The article below, which pointed out that Australia is about to suffer the effects of a glut of property, was written in January 2015. Since then, the trends in population growth and dwelling approvals have intensified that potential glut to the point where the excess construction of dwellings will certainly see house prices fall.

A fall of say 5 or even 10 per cent for house prices in most cities would be no bad thing. Affordability would be further enhanced and some of the speculative frenzy that has dogged Sydney would obviously fade. The worry would be if house prices fell further, by say 15 or 20 per cent, because that would mean recession. No ifs or buts.

That is unlikely, but the latest numbers show the following problems that are leading to an excess supply of houses.

Annual population growth – year to September 2014 was 355,000, down from 400,000 in 2012.

Annualised number of dwelling approvals: 12 months to March 2015 was 210,000, up from 165,000 in 2013. Annualised pace in last four months was 230,000.

When the article was written in January, population growth was 365,000 and the annual level of dwelling approvals was 180,000.

There’s the property glut and even Mr Bragg’s year 11 and 12 students know that when there is a lift in supply and a fall in demand, either house price growth drops or prices, in absolutely terms, fall.



Australia’s housing glut (January 2015)

For many years, one of the fundamental factors cited as a driver of Australia’s persistently high and rising house prices has been a shortage of supply of new dwellings relative to strong growth in demand.

The story, which I think is correct, was that Australia had experienced an extended period of very rapid population growth driven by both natural increase and, more importantly, strong immigration inflows. This has driven ongoing demand for new houses, whether the additional Australians are buyers or renters, the new demand is there.

While this unrelenting source of demand has been unfolding, there has been a simultaneous under-building of new dwellings for a range of reasons, which for the purposes of this article are not all that important. Suffice to say, in the period from around 2005 to 2013, there were simply not enough new dwellings being built to match the growth in demand.

In terms of the specifics, in the period between the end of 2005 and the end of 2013, Australia’s population increased by around three million people. Over the same time, the number of new dwellings built was 1.2 million. According to the Australian Bureau of Statistics, for every 100 residential dwellings built, 20 are to cover demolitions of old houses, meaning that of the 1.2 million new dwellings in that time, the increase in the number of dwelling available for people to live in rose by only around 960,000.

Given that the average number of people per dwelling is 2.3, this means those three million people would have needed an extra 1.3 million new dwellings to be built rather than the 960,000 that were actually added to the stock of housing. This shortfall of 340,000 dwellings perhaps best sums up the housing shortage that underpinned at least part of the house price increases over recent years.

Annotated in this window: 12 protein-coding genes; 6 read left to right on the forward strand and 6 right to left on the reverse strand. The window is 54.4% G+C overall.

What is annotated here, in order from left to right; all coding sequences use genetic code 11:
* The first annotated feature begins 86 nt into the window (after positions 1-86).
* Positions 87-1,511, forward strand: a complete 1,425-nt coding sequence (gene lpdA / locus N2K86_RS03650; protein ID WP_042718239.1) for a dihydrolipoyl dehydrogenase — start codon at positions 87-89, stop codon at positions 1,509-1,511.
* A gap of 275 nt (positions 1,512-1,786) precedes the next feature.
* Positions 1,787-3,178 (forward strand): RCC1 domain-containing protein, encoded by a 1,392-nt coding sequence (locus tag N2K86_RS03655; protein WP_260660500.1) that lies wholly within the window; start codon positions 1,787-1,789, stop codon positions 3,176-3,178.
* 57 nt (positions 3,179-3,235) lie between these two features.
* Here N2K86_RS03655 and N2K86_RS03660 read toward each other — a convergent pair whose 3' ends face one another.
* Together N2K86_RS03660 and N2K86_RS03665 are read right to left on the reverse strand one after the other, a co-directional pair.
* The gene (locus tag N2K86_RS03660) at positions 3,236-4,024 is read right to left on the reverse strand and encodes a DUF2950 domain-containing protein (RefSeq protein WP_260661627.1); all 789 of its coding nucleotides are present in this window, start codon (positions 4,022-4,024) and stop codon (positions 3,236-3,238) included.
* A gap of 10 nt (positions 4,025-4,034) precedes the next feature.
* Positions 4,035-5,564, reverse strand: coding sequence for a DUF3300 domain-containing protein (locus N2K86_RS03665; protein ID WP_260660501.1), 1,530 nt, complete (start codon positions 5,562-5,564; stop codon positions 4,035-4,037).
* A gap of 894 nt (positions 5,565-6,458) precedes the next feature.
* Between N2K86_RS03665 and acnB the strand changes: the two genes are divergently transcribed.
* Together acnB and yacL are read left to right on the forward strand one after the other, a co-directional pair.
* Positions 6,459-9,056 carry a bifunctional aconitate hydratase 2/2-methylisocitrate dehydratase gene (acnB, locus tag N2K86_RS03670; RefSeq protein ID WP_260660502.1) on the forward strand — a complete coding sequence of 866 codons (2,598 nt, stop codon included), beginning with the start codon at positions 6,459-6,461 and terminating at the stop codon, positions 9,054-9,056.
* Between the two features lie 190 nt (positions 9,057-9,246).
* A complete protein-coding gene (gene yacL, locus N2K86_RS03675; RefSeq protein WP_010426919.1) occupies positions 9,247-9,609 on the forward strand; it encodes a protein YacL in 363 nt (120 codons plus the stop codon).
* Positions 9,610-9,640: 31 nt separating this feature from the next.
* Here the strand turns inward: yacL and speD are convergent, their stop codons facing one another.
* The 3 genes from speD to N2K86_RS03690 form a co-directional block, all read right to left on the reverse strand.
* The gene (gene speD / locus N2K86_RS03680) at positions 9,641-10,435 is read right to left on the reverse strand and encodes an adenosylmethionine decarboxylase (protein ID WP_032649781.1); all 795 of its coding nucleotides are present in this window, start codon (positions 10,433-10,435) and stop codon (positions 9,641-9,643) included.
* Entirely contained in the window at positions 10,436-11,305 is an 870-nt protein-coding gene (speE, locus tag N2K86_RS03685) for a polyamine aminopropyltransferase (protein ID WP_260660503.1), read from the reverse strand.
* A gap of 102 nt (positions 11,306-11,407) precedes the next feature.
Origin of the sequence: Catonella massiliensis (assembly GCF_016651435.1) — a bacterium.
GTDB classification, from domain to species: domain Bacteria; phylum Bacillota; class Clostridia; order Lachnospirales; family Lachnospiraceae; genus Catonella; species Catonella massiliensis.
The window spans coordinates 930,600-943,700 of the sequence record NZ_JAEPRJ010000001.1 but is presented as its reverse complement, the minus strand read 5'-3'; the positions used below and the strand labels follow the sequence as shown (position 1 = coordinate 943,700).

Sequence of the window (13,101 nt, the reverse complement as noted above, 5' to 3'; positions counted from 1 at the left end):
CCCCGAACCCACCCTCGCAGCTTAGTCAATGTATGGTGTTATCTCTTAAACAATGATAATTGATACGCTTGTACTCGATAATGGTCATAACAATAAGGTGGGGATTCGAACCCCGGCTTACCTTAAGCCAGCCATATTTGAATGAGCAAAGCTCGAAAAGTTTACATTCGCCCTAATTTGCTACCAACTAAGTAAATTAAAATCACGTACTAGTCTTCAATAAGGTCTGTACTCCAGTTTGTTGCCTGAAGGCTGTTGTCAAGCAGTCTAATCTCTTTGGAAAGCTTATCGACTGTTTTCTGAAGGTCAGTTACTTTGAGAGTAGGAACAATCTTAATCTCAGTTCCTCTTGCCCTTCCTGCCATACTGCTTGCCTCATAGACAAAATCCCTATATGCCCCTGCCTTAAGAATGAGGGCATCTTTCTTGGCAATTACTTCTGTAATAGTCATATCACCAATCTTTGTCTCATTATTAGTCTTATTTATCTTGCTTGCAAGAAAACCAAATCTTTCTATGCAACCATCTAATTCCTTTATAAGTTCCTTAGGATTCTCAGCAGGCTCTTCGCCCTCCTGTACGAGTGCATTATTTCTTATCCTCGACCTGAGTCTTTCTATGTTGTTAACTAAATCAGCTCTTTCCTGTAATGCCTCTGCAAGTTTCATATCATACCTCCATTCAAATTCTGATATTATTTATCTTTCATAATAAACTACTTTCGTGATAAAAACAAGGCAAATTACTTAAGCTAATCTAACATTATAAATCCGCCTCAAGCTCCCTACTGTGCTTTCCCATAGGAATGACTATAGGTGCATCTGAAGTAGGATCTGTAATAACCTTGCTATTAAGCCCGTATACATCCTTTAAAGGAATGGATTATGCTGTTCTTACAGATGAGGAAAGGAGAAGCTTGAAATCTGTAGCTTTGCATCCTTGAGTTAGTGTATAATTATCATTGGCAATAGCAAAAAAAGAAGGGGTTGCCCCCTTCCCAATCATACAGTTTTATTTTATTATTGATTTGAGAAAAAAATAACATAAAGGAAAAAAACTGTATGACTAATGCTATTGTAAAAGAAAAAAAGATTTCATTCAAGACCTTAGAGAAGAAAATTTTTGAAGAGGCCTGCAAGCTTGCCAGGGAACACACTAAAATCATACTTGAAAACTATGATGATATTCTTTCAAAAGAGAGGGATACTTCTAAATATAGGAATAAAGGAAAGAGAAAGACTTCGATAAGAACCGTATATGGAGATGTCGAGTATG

During 2014, there has been an important change in the supply and demand fundamentals.

Australia’s population growth is starting to slow. In 2012, Australia’s population increased by 400,000. In 2013, this eased marginally to 390,000. The latest figures, which are only available to the June quarter of 2014, show that the annual population growth has eased below 365,000 with the June quarter population gain slumping to a seven-year low of 68,000. If population growth slows a little more – and averages around 325,000 per annum over the next couple of years as seems likely or even a little too high an estimate – the number of new dwellings will need to run at an annual rate of 175,000 to meet this rate of population growth.

The most recent building approvals data show a sharp lift in new dwelling construction. In January 2014, the 12-month rolling sum of new dwelling approvals rose above 180,000, suggesting a meeting of supply and demand forces. The annual pace of new dwelling approvals rose to above 190,000 in April 2014, and in the last four months of 2014, it has been above 195,000. For the month of December, the annualised rate of new dwelling approvals was 219,000. These recent trends suggests that new dwelling construction will more than satisfy demand for the next year or two, at least.

In very simple terms, the shortage of dwellings is ending and this will spell downside risks to house prices over the next couple of years.
Indeed, the downside risks could be acute if the rate of annual population growth eases to below 300,000 as it was in the period prior to 2006 and new construction remains around recent levels of 190,000 to 200,000 dwelling per year.

One factor, although clearly not the only one, that drove the recent sharp falls in house prices in parts of the United States, Spain and Ireland was a sharp increase in supply just when demand for new housing fell away sharply. While no one is sensibly forecasting that Australian house prices will see the 30 percent and more falls in ouse prices in these areas, it would be no surprise if the simple interplay of weakening demand from lower population growth and extra supply from a record level of new building will see house prices in Australia fall.

Other factors such as interest rates, wages growth and unemployment will feed in to estimates about how much prices may fall, but it would be no surprise to see house prices five to 10 percent lower over the next three years or so.